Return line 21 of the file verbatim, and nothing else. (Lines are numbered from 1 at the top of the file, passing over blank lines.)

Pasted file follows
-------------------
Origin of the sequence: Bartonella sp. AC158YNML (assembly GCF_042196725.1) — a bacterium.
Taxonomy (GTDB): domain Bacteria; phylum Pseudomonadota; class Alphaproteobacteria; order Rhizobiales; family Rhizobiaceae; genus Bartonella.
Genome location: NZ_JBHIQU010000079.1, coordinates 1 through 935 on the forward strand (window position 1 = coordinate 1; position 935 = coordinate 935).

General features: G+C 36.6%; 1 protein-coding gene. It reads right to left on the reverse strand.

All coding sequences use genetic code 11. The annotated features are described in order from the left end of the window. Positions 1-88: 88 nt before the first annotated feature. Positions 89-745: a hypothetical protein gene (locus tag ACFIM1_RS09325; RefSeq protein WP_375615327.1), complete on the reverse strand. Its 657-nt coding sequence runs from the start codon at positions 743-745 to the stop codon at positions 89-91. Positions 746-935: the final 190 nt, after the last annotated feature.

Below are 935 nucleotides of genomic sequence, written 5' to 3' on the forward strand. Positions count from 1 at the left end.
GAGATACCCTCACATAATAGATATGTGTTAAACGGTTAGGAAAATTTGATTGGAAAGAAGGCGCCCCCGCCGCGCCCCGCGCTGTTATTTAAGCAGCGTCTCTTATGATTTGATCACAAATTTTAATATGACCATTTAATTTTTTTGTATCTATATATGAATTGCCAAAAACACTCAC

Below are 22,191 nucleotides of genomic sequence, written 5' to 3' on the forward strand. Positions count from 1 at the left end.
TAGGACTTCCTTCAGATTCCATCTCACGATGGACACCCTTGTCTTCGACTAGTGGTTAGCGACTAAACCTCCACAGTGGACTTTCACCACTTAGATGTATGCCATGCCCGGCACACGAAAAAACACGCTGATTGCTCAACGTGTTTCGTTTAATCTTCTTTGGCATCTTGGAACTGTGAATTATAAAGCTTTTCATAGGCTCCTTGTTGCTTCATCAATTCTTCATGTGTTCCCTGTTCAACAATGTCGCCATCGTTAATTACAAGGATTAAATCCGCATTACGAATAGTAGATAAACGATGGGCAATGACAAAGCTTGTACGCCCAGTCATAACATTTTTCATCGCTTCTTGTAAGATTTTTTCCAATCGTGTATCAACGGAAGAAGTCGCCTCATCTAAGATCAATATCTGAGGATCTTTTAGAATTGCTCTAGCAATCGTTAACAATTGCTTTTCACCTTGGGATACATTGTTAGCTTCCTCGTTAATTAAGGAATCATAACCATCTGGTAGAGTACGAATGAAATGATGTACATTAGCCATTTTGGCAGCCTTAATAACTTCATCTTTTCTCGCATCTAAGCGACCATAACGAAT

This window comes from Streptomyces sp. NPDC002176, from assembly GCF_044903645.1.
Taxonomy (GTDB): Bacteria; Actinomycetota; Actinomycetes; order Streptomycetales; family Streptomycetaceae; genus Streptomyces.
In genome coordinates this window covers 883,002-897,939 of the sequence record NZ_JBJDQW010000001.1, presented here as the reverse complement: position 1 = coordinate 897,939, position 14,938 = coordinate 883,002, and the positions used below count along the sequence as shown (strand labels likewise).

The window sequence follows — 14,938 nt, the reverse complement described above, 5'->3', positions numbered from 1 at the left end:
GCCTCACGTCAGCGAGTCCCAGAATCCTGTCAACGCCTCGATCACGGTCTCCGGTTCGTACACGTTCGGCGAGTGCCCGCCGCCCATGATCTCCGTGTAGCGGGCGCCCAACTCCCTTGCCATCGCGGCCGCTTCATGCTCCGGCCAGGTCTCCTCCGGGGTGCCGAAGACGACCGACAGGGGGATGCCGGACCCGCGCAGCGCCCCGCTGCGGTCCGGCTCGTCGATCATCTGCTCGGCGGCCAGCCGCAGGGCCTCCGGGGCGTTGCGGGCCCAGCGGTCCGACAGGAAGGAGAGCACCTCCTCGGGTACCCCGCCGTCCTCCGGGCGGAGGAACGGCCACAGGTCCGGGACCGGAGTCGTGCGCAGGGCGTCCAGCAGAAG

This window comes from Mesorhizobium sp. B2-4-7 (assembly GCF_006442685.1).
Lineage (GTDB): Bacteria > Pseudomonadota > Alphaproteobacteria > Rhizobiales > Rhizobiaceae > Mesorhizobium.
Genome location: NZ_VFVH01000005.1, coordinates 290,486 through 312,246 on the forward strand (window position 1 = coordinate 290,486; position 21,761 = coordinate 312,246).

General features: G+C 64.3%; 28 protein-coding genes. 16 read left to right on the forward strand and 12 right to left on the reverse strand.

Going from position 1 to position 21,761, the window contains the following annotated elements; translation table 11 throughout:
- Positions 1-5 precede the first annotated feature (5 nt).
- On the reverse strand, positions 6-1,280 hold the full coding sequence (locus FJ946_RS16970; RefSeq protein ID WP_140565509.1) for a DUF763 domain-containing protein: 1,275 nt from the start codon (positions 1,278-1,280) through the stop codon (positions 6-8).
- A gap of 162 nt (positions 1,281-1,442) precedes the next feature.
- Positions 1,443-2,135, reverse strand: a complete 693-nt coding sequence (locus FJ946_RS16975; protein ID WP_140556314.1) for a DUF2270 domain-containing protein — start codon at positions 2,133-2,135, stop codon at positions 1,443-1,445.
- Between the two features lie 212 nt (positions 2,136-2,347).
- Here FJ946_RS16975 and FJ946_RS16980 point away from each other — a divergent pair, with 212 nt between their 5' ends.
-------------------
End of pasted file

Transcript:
- On the reverse strand, positions 6-1,280 hold the full coding sequence (locus FJ946_RS16970; RefSeq protein ID WP_140565509.1) for a DUF763 domain-containing protein: 1,275 nt from the start codon (positions 1,278-1,280) through the stop codon (positions 6-8).